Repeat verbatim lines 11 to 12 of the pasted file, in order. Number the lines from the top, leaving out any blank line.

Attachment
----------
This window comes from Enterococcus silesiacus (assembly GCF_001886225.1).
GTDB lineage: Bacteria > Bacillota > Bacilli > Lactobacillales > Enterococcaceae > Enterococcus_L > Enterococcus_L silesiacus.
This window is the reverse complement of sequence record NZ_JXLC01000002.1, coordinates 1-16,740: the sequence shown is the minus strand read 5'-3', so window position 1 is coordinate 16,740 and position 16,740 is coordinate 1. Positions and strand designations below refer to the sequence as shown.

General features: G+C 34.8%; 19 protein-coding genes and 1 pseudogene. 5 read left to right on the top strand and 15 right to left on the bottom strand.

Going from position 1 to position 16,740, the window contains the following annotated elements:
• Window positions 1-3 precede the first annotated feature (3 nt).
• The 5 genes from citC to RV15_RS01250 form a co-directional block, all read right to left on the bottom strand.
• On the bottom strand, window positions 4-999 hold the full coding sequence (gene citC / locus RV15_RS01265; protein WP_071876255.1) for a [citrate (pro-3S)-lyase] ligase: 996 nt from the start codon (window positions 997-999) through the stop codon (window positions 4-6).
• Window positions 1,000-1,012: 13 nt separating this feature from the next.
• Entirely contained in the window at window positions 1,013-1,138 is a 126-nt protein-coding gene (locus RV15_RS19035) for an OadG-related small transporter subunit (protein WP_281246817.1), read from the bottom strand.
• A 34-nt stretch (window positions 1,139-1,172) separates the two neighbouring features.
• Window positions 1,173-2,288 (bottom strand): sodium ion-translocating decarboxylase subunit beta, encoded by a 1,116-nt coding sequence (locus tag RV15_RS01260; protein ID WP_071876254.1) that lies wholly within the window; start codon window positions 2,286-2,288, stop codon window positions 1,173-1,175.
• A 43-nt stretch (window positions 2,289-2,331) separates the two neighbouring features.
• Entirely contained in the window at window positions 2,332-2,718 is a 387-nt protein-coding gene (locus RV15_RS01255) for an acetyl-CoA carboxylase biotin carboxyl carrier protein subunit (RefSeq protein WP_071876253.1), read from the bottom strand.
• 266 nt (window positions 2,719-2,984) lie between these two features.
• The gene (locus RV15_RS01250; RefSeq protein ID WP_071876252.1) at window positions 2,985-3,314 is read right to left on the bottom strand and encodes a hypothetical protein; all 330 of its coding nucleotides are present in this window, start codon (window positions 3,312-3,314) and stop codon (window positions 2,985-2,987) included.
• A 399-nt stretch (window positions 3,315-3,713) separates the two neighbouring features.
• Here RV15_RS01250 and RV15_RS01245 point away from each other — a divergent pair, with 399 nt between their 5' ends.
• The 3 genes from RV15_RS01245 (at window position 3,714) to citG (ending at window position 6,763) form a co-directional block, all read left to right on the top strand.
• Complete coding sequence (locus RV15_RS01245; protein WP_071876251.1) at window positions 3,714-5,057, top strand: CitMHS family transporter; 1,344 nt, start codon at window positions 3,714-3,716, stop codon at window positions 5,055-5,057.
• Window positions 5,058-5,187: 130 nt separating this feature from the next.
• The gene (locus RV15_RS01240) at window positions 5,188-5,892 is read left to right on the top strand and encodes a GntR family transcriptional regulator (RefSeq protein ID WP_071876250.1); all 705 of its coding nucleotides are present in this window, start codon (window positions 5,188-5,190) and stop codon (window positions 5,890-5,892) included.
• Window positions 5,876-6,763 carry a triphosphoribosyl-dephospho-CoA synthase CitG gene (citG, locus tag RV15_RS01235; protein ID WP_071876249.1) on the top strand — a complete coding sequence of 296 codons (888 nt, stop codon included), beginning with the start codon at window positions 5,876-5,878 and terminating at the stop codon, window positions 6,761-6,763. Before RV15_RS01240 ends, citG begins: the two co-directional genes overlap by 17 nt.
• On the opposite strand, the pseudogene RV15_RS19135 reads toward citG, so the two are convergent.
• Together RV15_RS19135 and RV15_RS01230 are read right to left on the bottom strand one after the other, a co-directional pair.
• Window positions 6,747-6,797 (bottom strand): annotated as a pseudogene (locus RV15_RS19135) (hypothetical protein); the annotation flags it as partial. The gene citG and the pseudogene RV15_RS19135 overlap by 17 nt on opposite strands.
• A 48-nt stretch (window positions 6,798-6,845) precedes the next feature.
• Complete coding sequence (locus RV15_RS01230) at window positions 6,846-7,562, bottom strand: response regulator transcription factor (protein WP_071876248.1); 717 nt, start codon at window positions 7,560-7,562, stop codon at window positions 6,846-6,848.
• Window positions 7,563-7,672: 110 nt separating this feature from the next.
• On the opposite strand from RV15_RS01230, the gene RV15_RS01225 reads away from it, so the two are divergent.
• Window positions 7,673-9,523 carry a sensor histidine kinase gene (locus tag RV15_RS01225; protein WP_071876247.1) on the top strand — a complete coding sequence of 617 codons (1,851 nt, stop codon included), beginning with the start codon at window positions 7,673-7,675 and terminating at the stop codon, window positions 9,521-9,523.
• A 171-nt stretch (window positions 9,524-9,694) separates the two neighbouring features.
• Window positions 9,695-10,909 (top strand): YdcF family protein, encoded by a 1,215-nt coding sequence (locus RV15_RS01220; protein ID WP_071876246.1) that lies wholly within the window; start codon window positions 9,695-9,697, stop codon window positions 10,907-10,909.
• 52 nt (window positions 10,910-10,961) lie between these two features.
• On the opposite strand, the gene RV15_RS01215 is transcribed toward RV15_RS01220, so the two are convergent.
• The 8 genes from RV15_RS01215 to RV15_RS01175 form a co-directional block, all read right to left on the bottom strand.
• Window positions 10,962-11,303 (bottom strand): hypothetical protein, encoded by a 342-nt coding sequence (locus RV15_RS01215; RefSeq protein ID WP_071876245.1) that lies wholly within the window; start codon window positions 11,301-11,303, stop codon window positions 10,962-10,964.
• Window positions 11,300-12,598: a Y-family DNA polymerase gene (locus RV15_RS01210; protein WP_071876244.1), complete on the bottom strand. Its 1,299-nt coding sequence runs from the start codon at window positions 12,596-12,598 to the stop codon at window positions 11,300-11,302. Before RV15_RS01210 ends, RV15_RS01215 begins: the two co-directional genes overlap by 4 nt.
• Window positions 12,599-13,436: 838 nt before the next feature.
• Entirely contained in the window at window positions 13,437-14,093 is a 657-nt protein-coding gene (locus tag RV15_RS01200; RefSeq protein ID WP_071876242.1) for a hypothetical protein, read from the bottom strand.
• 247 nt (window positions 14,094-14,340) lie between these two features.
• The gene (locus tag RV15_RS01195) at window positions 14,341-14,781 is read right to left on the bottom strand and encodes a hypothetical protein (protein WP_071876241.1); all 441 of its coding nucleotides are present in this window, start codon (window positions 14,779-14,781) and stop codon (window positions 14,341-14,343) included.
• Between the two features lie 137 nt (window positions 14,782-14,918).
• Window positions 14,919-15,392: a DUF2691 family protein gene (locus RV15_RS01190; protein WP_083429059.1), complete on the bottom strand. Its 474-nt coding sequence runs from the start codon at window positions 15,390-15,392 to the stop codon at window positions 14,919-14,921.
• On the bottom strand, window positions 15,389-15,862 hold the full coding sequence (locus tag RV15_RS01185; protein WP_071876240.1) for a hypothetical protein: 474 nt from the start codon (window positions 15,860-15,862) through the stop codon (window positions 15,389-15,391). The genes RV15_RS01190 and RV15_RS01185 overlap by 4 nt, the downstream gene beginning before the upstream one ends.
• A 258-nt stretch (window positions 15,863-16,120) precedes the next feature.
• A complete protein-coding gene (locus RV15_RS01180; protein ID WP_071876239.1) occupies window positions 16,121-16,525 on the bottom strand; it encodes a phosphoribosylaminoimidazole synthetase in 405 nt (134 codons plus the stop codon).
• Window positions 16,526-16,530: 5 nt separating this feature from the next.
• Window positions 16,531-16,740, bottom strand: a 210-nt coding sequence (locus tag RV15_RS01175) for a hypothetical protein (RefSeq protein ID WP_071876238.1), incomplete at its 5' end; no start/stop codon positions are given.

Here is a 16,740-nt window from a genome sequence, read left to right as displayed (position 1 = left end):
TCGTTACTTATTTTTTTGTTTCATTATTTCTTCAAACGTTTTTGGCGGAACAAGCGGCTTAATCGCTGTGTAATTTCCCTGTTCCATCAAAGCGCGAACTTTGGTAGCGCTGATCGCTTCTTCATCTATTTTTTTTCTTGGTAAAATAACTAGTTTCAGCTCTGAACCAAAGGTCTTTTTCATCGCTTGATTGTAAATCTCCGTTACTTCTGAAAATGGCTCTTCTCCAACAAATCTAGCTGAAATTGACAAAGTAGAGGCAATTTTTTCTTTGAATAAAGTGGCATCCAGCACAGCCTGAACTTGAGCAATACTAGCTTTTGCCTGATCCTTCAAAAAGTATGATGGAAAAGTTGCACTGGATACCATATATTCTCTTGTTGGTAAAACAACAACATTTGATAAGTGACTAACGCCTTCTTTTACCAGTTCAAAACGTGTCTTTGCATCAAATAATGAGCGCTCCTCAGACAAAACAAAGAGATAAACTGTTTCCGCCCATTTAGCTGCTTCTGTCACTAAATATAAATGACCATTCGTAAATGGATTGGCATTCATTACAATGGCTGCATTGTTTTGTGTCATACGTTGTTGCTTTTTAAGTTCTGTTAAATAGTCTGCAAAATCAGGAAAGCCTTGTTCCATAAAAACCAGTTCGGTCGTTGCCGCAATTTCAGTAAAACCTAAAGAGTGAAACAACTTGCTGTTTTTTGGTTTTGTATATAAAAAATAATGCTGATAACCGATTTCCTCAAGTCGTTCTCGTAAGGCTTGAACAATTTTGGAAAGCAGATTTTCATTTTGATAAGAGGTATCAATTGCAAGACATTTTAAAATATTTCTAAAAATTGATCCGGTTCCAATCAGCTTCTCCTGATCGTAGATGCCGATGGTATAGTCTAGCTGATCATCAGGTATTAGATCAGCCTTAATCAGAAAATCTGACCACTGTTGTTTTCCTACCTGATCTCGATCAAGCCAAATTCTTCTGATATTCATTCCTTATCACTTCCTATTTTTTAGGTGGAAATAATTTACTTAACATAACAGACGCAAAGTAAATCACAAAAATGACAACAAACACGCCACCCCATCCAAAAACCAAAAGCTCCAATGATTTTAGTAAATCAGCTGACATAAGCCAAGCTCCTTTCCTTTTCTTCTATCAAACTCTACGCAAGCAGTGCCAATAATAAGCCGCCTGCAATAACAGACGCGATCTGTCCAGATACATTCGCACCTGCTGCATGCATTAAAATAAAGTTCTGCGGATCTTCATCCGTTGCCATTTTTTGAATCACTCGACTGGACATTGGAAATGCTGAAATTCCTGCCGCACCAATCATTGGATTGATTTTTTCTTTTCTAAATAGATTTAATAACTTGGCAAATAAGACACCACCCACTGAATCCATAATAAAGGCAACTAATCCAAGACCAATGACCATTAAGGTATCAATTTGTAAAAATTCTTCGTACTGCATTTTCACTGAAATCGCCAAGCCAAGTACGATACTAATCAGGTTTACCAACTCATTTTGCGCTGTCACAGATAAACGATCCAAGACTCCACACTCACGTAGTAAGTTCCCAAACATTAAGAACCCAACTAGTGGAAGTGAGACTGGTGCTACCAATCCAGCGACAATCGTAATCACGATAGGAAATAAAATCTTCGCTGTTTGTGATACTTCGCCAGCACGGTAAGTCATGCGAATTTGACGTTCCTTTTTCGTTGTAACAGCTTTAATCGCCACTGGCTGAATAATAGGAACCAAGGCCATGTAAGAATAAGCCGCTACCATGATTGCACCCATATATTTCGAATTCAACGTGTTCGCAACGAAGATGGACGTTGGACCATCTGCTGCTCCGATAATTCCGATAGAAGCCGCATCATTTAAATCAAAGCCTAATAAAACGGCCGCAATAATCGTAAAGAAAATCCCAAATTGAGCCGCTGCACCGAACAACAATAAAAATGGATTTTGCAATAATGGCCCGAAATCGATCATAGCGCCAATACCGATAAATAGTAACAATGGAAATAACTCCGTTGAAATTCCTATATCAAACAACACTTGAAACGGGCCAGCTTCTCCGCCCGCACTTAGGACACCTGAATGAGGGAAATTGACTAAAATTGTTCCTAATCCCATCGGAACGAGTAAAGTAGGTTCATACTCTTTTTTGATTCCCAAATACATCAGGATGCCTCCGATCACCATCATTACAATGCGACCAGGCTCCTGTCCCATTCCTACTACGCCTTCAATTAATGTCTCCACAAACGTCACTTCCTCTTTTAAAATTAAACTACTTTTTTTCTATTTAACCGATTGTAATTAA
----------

• A 34-nt stretch (window positions 1,139-1,172) separates the two neighbouring features.
• Window positions 1,173-2,288 (bottom strand): sodium ion-translocating decarboxylase subunit beta, encoded by a 1,116-nt coding sequence (locus tag RV15_RS01260; protein ID WP_071876254.1) that lies wholly within the window; start codon window positions 2,286-2,288, stop codon window positions 1,173-1,175.